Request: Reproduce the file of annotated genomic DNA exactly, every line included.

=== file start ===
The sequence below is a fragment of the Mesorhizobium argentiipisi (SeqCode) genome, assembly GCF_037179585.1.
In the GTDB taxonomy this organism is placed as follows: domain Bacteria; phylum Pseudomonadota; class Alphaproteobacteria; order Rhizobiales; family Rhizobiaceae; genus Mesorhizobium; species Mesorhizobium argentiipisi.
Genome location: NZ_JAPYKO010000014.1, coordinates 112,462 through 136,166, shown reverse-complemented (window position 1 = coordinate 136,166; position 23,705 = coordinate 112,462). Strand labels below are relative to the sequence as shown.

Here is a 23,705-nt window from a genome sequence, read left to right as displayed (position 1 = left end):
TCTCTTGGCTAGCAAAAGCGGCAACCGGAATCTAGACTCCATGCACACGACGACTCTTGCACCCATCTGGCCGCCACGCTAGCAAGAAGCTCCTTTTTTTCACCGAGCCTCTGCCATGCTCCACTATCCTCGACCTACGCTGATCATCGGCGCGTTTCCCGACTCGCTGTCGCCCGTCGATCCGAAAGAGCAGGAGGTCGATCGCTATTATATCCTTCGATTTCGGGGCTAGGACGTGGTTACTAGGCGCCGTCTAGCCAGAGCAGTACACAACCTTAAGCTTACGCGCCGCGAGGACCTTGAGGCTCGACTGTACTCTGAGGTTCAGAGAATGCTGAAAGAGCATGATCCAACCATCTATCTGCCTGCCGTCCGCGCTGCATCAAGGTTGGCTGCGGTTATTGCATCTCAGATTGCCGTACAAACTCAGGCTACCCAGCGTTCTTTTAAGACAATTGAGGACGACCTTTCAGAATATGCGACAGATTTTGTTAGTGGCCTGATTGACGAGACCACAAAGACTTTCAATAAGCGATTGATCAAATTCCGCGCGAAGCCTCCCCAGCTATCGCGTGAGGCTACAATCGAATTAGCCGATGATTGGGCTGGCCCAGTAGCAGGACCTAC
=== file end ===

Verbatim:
The sequence below is a fragment of the Mesorhizobium argentiipisi (SeqCode) genome, assembly GCF_037179585.1.
In the GTDB taxonomy this organism is placed as follows: domain Bacteria; phylum Pseudomonadota; class Alphaproteobacteria; order Rhizobiales; family Rhizobiaceae; genus Mesorhizobium; species Mesorhizobium argentiipisi.
Genome location: NZ_JAPYKO010000014.1, coordinates 112,462 through 136,166, shown reverse-complemented (window position 1 = coordinate 136,166; position 23,705 = coordinate 112,462). Strand labels below are relative to the sequence as shown.

Here is a 23,705-nt window from a genome sequence, read left to right as displayed (position 1 = left end):
TCTCTTGGCTAGCAAAAGCGGCAACCGGAATCTAGACTCCATGCACACGACGACTCTTGCACCCATCTGGCCGCCACGCTAGCAAGAAGCTCCTTTTTTTCACCGAGCCTCTGCCATGCTCCACTATCCTCGACCTACGCTGATCATCGGCGCGTTTCCCGACTCGCTGTCGCCCGTCGATCCGAAAGAGCAGGAGGTCGATCGCTATTATATCCTTCGATTTCGGGGCTAGGACGTGGTTACTAGGCGCCGTCTAGCCAGAGCAGTACACAACCTTAAGCTTACGCGCCGCGAGGACCTTGAGGCTCGACTGTACTCTGAGGTTCAGAGAATGCTGAAAGAGCATGATCCAACCATCTATCTGCCTGCCGTCCGCGCTGCATCAAGGTTGGCTGCGGTTATTGCATCTCAGATTGCCGTACAAACTCAGGCTACCCAGCGTTCTTTTAAGACAATTGAGGACGACCTTTCAGAATATGCGACAGATTTTGTTAGTGGCCTGATTGACGAGACCACAAAGACTTTCAATAAGCGATTGATCAAATTCCGCGCGAAGCCTCCCCAGCTATCGCGTGAGGCTACAATCGAATTAGCCGATGATTGGGCTGGCCCAGTAGCAGGACCTAC